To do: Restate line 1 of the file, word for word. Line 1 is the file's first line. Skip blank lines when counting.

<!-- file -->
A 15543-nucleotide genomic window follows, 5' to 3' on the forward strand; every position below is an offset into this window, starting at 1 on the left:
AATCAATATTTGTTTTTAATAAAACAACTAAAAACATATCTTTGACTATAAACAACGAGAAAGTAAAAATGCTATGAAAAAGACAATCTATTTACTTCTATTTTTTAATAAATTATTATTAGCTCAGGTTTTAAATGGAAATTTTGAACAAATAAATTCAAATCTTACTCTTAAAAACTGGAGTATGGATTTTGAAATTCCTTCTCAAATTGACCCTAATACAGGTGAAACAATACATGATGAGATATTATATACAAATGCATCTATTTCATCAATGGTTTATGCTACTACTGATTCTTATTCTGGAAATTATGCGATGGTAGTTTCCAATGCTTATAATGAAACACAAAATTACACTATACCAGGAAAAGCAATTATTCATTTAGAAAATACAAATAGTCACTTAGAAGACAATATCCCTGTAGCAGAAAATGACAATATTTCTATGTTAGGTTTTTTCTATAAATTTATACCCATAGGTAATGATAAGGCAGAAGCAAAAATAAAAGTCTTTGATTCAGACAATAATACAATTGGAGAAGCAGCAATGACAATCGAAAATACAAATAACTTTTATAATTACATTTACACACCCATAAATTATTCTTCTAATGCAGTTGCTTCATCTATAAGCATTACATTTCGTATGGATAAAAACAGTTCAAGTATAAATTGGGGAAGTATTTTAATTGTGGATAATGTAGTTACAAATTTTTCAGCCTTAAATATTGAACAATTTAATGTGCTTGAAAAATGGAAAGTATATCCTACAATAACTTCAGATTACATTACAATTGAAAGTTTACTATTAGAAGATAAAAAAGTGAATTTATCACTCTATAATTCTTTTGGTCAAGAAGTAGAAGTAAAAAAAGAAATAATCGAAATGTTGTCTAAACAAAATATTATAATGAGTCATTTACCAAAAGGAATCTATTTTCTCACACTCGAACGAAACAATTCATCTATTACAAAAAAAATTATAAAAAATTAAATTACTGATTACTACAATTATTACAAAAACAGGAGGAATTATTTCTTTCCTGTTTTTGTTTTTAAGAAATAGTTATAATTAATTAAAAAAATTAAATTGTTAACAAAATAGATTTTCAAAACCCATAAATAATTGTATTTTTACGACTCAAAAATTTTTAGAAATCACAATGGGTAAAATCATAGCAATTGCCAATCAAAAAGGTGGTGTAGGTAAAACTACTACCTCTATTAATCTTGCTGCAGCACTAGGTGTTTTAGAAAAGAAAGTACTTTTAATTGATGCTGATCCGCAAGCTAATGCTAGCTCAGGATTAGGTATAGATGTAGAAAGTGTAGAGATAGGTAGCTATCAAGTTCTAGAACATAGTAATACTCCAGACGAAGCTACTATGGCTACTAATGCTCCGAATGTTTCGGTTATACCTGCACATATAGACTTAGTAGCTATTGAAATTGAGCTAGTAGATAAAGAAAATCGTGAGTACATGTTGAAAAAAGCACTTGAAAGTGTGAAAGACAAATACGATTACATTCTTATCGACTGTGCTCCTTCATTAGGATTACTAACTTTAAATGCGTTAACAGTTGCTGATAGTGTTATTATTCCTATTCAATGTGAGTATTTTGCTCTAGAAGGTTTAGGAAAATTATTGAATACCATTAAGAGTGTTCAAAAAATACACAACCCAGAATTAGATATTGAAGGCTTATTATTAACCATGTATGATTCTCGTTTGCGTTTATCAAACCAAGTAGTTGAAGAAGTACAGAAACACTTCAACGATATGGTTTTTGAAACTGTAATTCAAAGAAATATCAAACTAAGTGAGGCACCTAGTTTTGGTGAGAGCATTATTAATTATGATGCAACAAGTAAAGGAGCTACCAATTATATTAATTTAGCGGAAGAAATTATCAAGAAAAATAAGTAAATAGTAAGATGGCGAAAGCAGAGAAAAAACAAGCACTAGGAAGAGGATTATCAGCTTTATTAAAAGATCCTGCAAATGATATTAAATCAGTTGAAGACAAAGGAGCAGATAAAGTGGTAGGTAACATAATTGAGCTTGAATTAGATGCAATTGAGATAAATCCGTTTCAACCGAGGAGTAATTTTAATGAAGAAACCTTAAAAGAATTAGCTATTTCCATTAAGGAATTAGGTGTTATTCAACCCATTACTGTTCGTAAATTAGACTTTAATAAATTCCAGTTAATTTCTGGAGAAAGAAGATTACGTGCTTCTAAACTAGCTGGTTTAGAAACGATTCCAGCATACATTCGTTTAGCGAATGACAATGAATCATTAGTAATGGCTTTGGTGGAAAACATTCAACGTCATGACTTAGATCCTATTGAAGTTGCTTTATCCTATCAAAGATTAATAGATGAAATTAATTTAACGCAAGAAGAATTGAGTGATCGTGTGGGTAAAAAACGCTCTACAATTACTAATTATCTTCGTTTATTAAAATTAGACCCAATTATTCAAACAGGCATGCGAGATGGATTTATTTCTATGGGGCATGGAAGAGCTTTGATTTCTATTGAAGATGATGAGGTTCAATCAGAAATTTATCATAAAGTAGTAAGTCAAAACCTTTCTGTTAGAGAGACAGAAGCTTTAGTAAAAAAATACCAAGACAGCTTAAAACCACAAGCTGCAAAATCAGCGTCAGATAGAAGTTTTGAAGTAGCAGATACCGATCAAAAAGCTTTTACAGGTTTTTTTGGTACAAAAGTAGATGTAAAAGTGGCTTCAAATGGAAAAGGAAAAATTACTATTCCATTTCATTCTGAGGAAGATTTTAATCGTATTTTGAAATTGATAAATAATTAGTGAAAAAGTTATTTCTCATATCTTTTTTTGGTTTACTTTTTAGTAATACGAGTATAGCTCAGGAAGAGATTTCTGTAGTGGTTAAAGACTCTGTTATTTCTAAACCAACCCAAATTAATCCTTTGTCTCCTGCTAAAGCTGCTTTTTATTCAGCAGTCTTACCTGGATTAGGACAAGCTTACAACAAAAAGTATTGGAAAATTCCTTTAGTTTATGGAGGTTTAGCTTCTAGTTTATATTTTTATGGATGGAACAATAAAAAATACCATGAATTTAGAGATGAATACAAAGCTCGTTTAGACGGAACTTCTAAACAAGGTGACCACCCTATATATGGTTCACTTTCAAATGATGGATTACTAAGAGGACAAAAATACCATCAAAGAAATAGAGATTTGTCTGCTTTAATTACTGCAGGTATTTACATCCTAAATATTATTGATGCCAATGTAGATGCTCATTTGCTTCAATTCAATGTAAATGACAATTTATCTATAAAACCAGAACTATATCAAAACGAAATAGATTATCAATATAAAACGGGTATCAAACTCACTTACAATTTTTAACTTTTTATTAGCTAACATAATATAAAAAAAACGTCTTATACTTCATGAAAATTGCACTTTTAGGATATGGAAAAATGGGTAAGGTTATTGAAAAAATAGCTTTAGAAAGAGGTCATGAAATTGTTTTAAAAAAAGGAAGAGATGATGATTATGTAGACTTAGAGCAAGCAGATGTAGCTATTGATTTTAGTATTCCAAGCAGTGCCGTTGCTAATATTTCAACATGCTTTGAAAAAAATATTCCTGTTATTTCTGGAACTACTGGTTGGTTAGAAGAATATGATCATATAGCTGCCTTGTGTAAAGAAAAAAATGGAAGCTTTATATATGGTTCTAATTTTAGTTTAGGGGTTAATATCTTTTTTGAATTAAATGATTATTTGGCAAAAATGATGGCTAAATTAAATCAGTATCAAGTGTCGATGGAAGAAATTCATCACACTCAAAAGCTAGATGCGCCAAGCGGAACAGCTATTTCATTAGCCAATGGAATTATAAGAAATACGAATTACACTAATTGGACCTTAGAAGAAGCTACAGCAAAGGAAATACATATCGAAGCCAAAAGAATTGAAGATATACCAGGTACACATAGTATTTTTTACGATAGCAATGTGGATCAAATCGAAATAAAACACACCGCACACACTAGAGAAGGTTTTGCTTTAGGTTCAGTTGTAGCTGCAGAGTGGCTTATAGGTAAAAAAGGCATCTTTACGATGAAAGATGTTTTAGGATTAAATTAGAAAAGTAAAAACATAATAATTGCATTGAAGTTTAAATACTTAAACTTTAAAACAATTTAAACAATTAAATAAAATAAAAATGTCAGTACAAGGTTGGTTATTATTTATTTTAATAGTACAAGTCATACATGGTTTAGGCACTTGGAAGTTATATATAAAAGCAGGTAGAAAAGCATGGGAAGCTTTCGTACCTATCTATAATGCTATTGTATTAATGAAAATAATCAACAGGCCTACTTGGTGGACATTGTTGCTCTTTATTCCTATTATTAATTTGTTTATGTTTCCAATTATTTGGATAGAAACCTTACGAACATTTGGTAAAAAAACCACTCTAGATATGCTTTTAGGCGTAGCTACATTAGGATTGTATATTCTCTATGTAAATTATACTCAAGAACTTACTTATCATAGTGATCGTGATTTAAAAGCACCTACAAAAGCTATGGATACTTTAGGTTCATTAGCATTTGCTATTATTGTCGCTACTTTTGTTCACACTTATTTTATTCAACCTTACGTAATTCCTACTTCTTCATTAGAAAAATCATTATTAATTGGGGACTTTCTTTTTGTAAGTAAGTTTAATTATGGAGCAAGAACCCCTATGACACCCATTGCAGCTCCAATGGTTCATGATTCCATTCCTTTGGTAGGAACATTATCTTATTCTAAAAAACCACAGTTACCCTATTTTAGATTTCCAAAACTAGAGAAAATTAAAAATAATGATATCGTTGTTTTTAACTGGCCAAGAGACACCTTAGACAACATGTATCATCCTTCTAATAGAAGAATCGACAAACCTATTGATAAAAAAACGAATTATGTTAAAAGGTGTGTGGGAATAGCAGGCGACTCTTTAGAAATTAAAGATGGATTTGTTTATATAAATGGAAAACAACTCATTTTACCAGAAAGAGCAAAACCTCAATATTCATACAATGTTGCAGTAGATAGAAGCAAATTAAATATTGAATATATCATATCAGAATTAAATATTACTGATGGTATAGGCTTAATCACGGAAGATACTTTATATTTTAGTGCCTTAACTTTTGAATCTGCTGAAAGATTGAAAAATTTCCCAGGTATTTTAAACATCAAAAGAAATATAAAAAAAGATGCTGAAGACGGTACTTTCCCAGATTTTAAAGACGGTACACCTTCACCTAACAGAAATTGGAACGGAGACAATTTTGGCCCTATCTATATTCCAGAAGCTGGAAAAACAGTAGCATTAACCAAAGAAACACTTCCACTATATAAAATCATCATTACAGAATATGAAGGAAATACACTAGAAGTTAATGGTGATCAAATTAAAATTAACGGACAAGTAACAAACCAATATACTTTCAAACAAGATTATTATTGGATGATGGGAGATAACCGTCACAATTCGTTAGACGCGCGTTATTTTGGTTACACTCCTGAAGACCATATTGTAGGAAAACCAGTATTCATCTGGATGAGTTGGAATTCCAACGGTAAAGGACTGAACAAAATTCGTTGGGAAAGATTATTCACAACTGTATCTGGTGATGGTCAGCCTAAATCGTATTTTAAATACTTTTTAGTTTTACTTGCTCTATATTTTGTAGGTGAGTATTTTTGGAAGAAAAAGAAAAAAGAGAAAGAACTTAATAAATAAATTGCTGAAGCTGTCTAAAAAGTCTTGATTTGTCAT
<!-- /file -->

A 15543-nucleotide genomic window follows, 5' to 3' on the forward strand; every position below is an offset into this window, starting at 1 on the left: